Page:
MANILA, Philippines – It’s a billboard war on EDSA, with images and messages competing daily for the attention of commuters on the busy highway.
Name it, it’s there – fashionable clothes, men and women with sleek hairstyles and the brightest smiles, even Instagram-worthy food. And there’s beer to boot. But the LED billboards are the flashiest of all, threatening to outshine the competition with literally the brightest of lights.
The dazzling lights could be blinding and hazardous to drivers on EDSA, but regulators appear oblivious. It’s not even clear who has the power to enforce laws, or worse, if there are laws that regulate such hazards.
Johnson Domingo, Department of Public Works and Highways (DPWH) National Capital Region (NCR) unified project management office director, admitted that the department has yet to come out with guidelines for electronic billboards.
He attributed the lack of detailed guidelines to the messy management history of billboards.
Regulating billboards – both regular and electronic – used to be the domain of the Metropolitan Manila Development Authority (MMDA) but in 2017, the shift to DPWH happened.
The DPWH’s jurisdiction is, however, limited only to the structural integrity of billboards, with content regulation left to advertisers themselves. For Domingo, this could be an issue since he wants to restrict certain colors and reduce the brightness of billboards.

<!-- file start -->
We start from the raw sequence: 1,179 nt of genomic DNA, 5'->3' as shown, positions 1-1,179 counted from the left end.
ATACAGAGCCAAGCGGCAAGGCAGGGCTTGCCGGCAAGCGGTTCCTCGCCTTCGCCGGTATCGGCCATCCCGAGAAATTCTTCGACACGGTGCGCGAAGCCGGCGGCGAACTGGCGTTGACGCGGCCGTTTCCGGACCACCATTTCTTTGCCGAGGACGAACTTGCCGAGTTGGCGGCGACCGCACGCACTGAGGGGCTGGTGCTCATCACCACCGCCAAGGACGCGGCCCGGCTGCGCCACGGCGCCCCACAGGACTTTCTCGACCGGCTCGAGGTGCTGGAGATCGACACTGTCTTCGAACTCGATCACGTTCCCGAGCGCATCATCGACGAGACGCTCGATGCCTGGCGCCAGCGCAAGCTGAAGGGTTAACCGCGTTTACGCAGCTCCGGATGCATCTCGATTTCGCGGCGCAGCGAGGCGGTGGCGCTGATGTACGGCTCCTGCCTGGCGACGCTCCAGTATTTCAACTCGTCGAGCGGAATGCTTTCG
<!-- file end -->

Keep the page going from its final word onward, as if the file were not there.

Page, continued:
For instance, he said in Filipino: “The brightness of the LED billboards should be considered. it has to be controlled because it is dangerous.”
The other consideration, Domingo said, is durability of LED billboards. He said the screens must be able to withstand strong wind and rain. Just recently, a LED billboard inside Camp Crame was blown over by strong wind whipped up by a landing military helicopter.
Domingo said the DPWH has yet to convene stakeholders and experts to draw up rules. But common sense can already dictate on some of the regulatory safety standards.
Accident data from the MMDA, which used to have jurisdiction over billboards, contained no information on whether accidents did occur because of the glaring lights of electronic billboards. Data only indicated generic tabs such as driver negligence, faulty car parts, or distracted driving as causes of accidents.
However, anecdotal evidence suggest that some drivers have indeed gotten into minor accidents due to the glaring lights.